CHAPTER XI. Santa Barbara

A more miserably clad, wretchedly provided, and unprepossessing military host, probably never entered a civilized city. In all, except our order, deportment, and arms, we might have been mistaken for a procession of tatterdemalions, or a tribe of Nomades from Tartary. There were not many of us so fortunate as to have in our possession an entire outside garment; and several were without hats or shoes, or a complete covering to their bodies. But that we had at last reached the terminus of a long and laborious march, attended with hardships, exposure, and privation rarely suffered, was a matter of such heartfelt congratulation, that these comparatively trifling inconveniences were not thought of. Men never, probably, in the entire history of military transactions, bore these privations with more fortitude or uttered fewer complaints.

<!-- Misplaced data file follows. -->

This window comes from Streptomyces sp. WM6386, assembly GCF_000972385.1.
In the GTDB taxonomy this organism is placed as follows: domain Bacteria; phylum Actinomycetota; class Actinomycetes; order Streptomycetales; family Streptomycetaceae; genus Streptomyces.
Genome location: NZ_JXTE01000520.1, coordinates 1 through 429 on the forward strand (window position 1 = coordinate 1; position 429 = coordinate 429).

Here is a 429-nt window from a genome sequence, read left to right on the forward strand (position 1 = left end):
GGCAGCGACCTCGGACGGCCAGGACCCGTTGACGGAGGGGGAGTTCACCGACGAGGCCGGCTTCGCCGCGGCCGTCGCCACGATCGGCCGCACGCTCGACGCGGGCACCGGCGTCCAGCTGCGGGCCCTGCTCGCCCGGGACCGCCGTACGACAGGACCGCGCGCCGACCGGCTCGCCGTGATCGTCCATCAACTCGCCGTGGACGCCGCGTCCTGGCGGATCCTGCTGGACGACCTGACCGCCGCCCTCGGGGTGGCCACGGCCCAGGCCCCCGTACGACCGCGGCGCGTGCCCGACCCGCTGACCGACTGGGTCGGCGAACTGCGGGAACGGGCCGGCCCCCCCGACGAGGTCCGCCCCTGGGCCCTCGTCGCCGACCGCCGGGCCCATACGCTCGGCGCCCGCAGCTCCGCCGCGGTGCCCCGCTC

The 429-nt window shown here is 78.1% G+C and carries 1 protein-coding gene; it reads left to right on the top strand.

We had now arrived at the abode of the celestials, if the interpretation of the name of the place could be considered as indicative of the character of its population, and drenched with rain and plastered with mud, we entered the "City of the Angels," and marched through its principal street to our temporary quarters. We found the town, as we expected, in the possession of the United States naval and military forces under the command of Commodore Stockton and General Kearny, who, after two engagements with six hundred mounted Californians on the 8th and 9th, had marched into the city on the 10th. The town was almost entirely deserted by its inhabitants, and most of the houses, except those belonging to foreigners, or occupied as quarters for the troops, were closed. I met here many of the naval officers whose agreeable acquaintance I had made at San Francisco. Among others were Lieutenants Thompson, Hunter, Gray and Rhenshaw, and Captain Zeilin of the marines, all of whom had marched from San Diego. Distance 12 miles.